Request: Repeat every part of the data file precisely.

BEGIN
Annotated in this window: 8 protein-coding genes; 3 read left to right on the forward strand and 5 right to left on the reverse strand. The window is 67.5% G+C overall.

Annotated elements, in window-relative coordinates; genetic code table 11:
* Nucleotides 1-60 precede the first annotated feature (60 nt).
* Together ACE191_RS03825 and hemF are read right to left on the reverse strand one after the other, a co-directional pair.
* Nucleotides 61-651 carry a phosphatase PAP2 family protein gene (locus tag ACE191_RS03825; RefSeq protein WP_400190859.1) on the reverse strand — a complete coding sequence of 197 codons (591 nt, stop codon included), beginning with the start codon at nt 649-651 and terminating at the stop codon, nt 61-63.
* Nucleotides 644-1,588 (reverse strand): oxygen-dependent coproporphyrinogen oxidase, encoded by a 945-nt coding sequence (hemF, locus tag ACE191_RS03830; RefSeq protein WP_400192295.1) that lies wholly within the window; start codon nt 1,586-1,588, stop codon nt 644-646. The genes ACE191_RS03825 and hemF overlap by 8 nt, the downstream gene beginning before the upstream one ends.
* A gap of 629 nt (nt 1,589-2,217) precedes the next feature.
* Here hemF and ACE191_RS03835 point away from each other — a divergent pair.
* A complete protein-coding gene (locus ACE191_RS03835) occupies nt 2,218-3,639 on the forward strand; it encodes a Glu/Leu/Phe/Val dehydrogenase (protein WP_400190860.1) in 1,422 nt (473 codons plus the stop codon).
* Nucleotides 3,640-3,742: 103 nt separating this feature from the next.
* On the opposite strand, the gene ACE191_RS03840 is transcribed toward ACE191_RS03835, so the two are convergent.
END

Annotated in this window: 8 protein-coding genes; 3 read left to right on the forward strand and 5 right to left on the reverse strand. The window is 67.5% G+C overall.

Annotated elements, in window-relative coordinates; genetic code table 11:
* Nucleotides 1-60 precede the first annotated feature (60 nt).
* Together ACE191_RS03825 and hemF are read right to left on the reverse strand one after the other, a co-directional pair.
* Nucleotides 61-651 carry a phosphatase PAP2 family protein gene (locus tag ACE191_RS03825; RefSeq protein WP_400190859.1) on the reverse strand — a complete coding sequence of 197 codons (591 nt, stop codon included), beginning with the start codon at nt 649-651 and terminating at the stop codon, nt 61-63.
* Nucleotides 644-1,588 (reverse strand): oxygen-dependent coproporphyrinogen oxidase, encoded by a 945-nt coding sequence (hemF, locus tag ACE191_RS03830; RefSeq protein WP_400192295.1) that lies wholly within the window; start codon nt 1,586-1,588, stop codon nt 644-646. The genes ACE191_RS03825 and hemF overlap by 8 nt, the downstream gene beginning before the upstream one ends.
* A gap of 629 nt (nt 1,589-2,217) precedes the next feature.
* Here hemF and ACE191_RS03835 point away from each other — a divergent pair.
* A complete protein-coding gene (locus ACE191_RS03835) occupies nt 2,218-3,639 on the forward strand; it encodes a Glu/Leu/Phe/Val dehydrogenase (protein WP_400190860.1) in 1,422 nt (473 codons plus the stop codon).
* Nucleotides 3,640-3,742: 103 nt separating this feature from the next.
* On the opposite strand, the gene ACE191_RS03840 is transcribed toward ACE191_RS03835, so the two are convergent.